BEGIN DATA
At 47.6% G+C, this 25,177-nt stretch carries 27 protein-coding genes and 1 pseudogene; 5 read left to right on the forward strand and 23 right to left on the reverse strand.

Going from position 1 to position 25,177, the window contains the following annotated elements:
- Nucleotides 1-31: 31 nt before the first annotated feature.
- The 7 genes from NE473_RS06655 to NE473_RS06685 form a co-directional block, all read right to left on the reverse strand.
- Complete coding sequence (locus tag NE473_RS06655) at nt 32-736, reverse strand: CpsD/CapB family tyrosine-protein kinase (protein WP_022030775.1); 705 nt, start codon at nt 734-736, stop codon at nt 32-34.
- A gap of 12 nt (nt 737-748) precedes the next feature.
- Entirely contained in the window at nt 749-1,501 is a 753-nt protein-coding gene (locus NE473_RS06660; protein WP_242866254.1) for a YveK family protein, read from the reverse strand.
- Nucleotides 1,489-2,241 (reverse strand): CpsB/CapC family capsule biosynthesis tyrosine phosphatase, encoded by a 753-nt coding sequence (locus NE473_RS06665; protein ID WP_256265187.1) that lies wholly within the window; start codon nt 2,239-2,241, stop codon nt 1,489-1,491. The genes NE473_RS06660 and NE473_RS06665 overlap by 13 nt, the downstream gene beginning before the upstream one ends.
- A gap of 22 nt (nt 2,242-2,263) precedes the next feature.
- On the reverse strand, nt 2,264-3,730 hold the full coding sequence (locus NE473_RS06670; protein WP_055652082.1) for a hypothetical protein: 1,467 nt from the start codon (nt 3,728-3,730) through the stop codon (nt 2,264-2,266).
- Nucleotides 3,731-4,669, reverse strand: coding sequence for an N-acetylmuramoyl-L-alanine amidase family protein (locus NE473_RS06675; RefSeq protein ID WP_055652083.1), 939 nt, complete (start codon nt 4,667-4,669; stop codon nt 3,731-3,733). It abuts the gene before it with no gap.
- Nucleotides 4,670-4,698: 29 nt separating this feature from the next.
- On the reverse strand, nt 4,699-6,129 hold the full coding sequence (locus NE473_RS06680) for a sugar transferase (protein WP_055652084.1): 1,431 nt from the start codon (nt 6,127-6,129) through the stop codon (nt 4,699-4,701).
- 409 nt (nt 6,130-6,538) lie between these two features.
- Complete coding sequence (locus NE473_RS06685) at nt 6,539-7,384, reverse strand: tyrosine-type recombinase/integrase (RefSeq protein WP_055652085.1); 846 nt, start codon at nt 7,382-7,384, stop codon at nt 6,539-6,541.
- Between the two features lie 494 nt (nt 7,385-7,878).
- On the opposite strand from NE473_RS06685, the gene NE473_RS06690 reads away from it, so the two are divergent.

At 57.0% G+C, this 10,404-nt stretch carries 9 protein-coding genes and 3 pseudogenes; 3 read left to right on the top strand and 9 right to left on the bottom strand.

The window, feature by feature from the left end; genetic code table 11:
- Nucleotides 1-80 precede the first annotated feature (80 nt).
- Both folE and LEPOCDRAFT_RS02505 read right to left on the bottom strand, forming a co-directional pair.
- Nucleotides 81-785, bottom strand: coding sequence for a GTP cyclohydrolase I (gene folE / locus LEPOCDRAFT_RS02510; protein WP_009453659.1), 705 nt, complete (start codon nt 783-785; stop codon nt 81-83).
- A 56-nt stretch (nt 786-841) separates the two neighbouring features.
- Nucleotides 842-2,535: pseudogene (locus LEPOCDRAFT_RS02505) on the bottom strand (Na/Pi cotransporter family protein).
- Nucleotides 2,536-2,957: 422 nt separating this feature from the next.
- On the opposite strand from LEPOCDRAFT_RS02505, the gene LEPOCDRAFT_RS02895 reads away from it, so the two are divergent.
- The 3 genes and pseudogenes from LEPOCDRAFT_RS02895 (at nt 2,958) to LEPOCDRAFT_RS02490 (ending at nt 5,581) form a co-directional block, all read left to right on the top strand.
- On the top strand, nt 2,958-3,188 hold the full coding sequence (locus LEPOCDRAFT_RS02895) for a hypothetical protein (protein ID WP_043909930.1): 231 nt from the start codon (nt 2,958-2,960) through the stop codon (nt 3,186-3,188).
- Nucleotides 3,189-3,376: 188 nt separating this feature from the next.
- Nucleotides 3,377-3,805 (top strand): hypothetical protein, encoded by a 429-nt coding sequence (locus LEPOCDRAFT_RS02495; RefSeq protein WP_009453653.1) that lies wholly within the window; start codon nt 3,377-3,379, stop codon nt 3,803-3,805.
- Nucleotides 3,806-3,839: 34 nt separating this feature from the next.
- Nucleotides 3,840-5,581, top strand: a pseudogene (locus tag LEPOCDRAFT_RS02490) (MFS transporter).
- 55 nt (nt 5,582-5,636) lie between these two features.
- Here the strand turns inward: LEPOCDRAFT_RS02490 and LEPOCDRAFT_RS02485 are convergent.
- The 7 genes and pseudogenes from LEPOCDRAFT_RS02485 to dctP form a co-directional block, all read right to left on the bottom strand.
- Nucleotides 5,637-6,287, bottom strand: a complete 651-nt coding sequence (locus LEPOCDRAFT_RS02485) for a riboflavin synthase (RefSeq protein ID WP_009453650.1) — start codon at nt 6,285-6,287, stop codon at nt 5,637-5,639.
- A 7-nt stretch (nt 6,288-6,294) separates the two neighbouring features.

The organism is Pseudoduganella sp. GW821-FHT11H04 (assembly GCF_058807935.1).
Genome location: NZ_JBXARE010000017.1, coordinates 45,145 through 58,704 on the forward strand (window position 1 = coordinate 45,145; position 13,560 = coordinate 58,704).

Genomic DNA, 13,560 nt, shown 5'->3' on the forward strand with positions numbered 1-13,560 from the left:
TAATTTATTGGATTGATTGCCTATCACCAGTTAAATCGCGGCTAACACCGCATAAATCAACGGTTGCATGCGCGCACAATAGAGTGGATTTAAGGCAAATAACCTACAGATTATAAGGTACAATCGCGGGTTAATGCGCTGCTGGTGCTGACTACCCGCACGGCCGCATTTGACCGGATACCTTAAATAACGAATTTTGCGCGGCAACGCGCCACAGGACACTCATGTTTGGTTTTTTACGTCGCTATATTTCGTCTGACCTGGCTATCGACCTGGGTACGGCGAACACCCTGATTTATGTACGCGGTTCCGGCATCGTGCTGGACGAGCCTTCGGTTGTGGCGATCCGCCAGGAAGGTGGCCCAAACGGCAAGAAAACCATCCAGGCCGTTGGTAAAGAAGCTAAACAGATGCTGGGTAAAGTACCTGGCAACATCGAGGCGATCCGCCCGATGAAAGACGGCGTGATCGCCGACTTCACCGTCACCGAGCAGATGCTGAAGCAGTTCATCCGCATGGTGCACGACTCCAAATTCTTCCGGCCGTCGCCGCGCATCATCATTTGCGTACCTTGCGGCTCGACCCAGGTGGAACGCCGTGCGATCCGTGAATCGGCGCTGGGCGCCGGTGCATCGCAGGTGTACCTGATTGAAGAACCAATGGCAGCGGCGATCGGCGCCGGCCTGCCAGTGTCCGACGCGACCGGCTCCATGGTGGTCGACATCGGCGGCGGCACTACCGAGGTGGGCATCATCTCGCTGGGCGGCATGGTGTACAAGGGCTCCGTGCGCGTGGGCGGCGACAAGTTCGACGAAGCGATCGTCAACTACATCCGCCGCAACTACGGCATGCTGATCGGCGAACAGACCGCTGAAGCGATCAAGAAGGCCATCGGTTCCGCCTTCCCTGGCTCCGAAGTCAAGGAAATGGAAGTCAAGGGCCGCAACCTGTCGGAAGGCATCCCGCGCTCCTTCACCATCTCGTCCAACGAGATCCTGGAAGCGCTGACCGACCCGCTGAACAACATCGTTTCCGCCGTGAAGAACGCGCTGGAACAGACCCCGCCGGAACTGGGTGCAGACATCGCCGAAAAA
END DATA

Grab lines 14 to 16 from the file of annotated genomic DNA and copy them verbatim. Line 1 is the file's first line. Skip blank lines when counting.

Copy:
- 409 nt (nt 6,130-6,538) lie between these two features.
- Complete coding sequence (locus NE473_RS06685) at nt 6,539-7,384, reverse strand: tyrosine-type recombinase/integrase (RefSeq protein WP_055652085.1); 846 nt, start codon at nt 7,382-7,384, stop codon at nt 6,539-6,541.
- Between the two features lie 494 nt (nt 7,385-7,878).